Achieving that sustainability requires planning, and the planned city has long been the dream of architects, engineers and others, from the re-creation of Paris by Baron Hausmann in the 19th century to redesigning the city around "green" in more recent decades. However, much like the sterile planned cities imagined by imperial rulers—from the caliph Al Mansur founding Baghdad in A.D. 762 to Brasilia born of an idea from an imperial-era planner and finally built to open up Brazil's interior to settlement in 1956—these new designs aimed at improving the ecological soundness of cities suffer from an inability to be organic. The "garden cities" of the U.K., like Letchworth built outside of London in 1902, quickly faded into the surrounding sprawl as people repurposed the planned communities.
"No matter how creative we are when we design a new city from scratch, it has a sterility to it," says New York City–based urban planner and developer Jonathan Rose. That is certainly true for Masdar, despite the organic shapes of its main architecture. Masdar at present is essentially a walled city for rich students in the midst of an arid, dusty plain—perhaps not a sustainable vision for the bulk of future urbanites. "It really feels like I'm living in a spaceship in the middle of the desert," current M.I.S.T. graduate student Laura Stupin wrote in her blog.
Even worse, Masdar is located in an area that demands it must consume a lot of energy, perhaps to the point where it cannot ever be considered green. "This is being built in a location that in principal is hostile to human settlement," argues Konrad Otto-Zimmermann, secretary general of the International Council for Local Environmental Initiatives (ICLEI), a local government group. "The fact alone that you would build a city where you have to apply and use huge amounts of energy to work against nature—whether that's the way to go I question."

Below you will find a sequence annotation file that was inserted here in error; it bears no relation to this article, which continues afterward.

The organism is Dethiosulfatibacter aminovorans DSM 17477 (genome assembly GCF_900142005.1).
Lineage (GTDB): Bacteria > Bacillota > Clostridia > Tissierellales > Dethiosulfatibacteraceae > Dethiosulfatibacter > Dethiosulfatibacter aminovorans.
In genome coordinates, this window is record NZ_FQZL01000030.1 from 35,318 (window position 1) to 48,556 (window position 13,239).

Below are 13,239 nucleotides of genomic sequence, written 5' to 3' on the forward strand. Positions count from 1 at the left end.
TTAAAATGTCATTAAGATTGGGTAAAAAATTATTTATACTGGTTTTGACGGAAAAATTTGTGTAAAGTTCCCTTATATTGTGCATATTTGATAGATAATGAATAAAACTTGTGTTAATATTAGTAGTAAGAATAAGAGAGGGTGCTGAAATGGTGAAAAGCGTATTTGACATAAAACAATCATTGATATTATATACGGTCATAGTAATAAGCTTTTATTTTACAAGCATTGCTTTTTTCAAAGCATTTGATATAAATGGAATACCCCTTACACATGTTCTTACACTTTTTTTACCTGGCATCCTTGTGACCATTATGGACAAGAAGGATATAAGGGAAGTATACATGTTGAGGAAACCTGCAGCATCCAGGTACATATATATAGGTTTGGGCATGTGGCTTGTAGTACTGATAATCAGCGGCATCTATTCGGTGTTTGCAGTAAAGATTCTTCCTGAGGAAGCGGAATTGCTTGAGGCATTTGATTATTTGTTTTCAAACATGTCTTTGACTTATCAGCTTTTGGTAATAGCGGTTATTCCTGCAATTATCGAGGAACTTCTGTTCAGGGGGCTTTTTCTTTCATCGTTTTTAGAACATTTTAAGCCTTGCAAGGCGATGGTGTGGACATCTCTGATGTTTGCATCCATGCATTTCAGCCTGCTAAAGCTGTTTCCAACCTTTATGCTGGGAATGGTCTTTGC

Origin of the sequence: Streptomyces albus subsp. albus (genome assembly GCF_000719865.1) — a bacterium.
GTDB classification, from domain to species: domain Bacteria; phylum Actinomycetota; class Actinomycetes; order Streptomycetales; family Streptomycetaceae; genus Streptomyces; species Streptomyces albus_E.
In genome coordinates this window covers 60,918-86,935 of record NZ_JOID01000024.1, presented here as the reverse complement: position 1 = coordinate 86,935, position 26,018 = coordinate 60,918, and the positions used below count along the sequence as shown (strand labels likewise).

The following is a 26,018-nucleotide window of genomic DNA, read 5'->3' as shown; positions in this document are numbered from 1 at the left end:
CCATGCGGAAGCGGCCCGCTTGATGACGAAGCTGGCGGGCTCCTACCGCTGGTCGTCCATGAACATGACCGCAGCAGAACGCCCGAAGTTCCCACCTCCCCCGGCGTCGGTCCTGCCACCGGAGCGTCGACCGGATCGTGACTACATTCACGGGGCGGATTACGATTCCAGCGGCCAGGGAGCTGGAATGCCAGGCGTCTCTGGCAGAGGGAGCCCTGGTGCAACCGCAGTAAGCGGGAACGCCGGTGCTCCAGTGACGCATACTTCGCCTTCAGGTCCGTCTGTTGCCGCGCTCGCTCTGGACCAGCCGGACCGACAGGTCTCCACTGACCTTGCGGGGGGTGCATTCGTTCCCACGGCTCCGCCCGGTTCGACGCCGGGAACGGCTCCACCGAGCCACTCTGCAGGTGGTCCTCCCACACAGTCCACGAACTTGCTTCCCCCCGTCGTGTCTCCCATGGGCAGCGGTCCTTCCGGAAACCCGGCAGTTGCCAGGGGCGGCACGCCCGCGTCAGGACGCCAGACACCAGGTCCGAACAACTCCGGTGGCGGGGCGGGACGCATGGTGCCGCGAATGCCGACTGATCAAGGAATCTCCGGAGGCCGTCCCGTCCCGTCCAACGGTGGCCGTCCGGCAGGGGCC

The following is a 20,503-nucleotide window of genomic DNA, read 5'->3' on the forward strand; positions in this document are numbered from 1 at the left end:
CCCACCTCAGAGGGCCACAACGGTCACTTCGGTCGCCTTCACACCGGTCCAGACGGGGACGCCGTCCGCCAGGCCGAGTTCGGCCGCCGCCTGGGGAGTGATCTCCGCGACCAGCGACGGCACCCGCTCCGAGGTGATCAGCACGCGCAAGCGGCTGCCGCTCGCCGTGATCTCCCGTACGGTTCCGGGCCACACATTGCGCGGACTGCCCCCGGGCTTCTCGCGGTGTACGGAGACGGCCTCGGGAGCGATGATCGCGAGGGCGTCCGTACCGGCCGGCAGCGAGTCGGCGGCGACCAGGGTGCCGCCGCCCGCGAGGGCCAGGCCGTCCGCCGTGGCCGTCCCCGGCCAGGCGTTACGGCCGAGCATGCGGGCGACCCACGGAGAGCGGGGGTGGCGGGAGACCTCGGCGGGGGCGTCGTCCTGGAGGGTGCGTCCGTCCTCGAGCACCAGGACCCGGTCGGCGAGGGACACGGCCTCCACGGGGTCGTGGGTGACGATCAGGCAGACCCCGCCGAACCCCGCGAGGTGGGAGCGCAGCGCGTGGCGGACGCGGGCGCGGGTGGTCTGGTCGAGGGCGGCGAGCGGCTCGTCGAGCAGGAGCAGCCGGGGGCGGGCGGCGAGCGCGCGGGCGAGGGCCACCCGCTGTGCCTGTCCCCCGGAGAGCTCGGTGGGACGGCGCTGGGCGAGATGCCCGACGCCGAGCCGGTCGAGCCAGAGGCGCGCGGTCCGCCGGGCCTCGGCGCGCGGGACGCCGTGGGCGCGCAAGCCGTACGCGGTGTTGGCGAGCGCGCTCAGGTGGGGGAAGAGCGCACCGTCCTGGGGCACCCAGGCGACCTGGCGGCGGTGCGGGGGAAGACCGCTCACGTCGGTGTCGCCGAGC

In fact, on a per capita basis, the citizens of the United Arab Emirates are among the largest emitters of greenhouse gases on the planet, thanks to controlling some 8 percent of the world's proved reserves of oil coupled with a desperate need for air conditioning in the brutal heat of the desert. Masdar's neighbors include an airport, a Formula One racetrack and, a bit farther away, an oil refinery—all major sources of greenhouse gas pollution, among other environmental ill effects.
And like most eco-cities—whether Masdar, Dongtan or even Curitiba in Brazil—Masdar's roots lay in fiat, decreed by authoritarian regimes ordering the cities to go green. Masdar has a "green policeman" who shames those for using too much energy as well as shuts off showers after a few minutes. Whether this approach makes sense for other cities and for long-term sustainability remains to be seen.
But Masdar may yet prove a source for planning lessons that can then be applied elsewhere. In fact, if cities are going to save us from future-past environmental perils, it will have to start in the cities that already exist. "It is more a laboratory than an option for the millions of cities in the world," notes sociologist Saskia Sassen of Columbia University. "We need laboratories, but they are by no means enough to address the problem."